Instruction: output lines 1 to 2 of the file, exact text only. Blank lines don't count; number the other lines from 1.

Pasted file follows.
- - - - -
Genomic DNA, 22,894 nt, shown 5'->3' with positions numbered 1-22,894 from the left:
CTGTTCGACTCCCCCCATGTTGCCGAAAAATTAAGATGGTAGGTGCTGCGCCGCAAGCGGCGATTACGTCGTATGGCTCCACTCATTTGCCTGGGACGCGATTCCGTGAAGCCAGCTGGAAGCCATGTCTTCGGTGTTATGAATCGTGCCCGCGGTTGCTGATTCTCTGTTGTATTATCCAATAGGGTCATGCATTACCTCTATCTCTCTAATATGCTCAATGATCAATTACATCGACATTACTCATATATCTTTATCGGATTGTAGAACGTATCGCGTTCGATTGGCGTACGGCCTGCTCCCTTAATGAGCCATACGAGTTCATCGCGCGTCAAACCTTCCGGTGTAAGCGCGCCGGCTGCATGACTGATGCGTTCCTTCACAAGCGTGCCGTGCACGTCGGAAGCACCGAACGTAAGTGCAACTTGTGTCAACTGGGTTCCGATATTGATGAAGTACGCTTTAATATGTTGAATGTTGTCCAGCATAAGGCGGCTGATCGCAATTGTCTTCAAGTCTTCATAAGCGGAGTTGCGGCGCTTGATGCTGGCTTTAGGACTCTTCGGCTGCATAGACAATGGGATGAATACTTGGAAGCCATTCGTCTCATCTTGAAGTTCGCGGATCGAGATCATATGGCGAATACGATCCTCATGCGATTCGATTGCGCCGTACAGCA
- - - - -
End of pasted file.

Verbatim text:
Genomic DNA, 22,894 nt, shown 5'->3' with positions numbered 1-22,894 from the left:
CTGTTCGACTCCCCCCATGTTGCCGAAAAATTAAGATGGTAGGTGCTGCGCCGCAAGCGGCGATTACGTCGTATGGCTCCACTCATTTGCCTGGGACGCGATTCCGTGAAGCCAGCTGGAAGCCATGTCTTCGGTGTTATGAATCGTGCCCGCGGTTGCTGATTCTCTGTTGTATTATCCAATAGGGTCATGCATTACCTCTATCTCTCTAATATGCTCAATGATCAATTACATCGACATTACTCATATATCTTTATCGGATTGTAGAACGTATCGCGTTCGATTGGCGTACGGCCTGCTCCCTTAATGAGCCATACGAGTTCATCGCGCGTCAAACCTTCCGGTGTAAGCGCGCCGGCTGCATGACTGATGCGTTCCTTCACAAGCGTGCCGTGCACGTCGGAAGCACCGAACGTAAGTGCAACTTGTGTCAACTGGGTTCCGATATTGATGAAGTACGCTTTAATATGTTGAATGTTGTCCAGCATAAGGCGGCTGATCGCAATTGTCTTCAAGTCTTCATAAGCGGAGTTGCGGCGCTTGATGCTGGCTTTAGGACTCTTCGGCTGCATAGACAATGGGATGAATACTTGGAAGCCATTCGTCTCATCTTGAAGTTCGCGGATCGAGATCATATGGCGAATACGATCCTCATGCGATTCGATTGCGCCGTACAGCA